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Pileated Woodpecker Nesting at Longwood Gardens

June 25, 2009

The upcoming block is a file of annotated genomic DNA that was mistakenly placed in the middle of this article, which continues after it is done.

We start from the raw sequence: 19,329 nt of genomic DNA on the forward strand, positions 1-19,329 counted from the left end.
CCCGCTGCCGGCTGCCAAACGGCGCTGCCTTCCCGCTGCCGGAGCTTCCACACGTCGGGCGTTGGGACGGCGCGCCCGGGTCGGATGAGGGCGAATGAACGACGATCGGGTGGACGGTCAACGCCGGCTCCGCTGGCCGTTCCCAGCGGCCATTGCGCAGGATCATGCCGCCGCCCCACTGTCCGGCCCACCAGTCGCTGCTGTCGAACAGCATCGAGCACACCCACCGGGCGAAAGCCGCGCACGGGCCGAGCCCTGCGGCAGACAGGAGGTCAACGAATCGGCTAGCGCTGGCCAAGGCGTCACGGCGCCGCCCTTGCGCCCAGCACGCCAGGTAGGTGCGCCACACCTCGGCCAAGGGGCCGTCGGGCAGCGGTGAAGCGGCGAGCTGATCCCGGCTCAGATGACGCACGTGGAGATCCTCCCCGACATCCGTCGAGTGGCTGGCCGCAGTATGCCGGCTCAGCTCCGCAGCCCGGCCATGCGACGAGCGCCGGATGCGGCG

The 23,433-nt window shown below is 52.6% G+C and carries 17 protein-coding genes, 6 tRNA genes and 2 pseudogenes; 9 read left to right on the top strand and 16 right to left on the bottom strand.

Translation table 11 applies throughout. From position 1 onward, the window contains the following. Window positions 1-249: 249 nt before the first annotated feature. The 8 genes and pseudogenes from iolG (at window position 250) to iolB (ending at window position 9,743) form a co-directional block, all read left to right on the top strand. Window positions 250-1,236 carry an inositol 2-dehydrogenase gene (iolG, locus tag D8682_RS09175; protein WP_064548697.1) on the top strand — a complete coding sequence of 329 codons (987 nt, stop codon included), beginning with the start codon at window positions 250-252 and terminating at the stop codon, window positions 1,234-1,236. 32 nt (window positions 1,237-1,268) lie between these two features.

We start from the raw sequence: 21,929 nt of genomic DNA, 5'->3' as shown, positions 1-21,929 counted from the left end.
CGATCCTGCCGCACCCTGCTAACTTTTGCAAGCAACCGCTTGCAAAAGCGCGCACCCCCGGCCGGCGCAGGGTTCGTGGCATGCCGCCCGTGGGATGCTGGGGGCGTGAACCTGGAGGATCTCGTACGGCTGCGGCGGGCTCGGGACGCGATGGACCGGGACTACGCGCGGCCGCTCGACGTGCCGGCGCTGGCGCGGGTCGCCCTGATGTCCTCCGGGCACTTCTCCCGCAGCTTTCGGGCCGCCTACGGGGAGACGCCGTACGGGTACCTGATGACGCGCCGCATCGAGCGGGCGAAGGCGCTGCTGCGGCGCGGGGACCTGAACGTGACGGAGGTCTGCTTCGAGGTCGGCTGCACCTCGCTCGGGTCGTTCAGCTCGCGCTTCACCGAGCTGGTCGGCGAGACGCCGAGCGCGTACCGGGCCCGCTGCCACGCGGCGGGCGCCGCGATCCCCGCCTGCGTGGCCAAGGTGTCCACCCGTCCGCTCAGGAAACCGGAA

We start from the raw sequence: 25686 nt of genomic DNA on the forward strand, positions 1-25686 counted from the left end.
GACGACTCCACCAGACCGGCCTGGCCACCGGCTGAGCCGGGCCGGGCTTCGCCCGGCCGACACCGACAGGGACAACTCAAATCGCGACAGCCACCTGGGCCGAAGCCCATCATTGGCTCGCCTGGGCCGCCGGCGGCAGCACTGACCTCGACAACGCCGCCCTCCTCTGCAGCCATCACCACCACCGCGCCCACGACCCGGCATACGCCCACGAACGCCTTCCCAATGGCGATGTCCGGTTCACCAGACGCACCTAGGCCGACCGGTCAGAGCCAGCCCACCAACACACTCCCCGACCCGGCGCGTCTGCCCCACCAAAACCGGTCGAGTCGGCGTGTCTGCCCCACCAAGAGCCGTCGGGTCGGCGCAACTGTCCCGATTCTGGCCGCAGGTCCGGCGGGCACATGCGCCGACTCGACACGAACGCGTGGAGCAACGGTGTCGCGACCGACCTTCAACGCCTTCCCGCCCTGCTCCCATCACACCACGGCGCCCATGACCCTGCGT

In March, our staff found a pair of Pileated Woodpeckers excavating a nest cavity in a large dead tree. We were lucky enough to capture the event on film and have been watching (and filming) their nesting habits ever since. The Pileated Woodpecker relies on the presence of large dead trees, or snags, in the woods for their nesting, feeding and roosting sites. At Longwood Gardens, we retain these dead snags as a part of our sustainable woodland management strategy--striving for 5-10 snags per acre of woods. Not only are these dead trees important to the Pileated Woodpecker, but their yearly abandoned nests function as important future habitat for other forest species like flying squirrels, wood ducks, and other insects, birds and animals. Once these large dead trees fall to the ground, they continue to provide habitat for many other species, such as insects, toads, and salamanders. The downed, decaying wood is the future soil of the forest. Without this decaying woody matter, many of the nutrients and fungal components of the forest floor would not develop sufficiently to maintain healthy forest conditions. A healthy forest is a system of finely tuned relationships between the soil, plants and animals. The successful nesting of the woodpeckers is an annual reminder of one such functioning relationship.  Music by General Fuzz.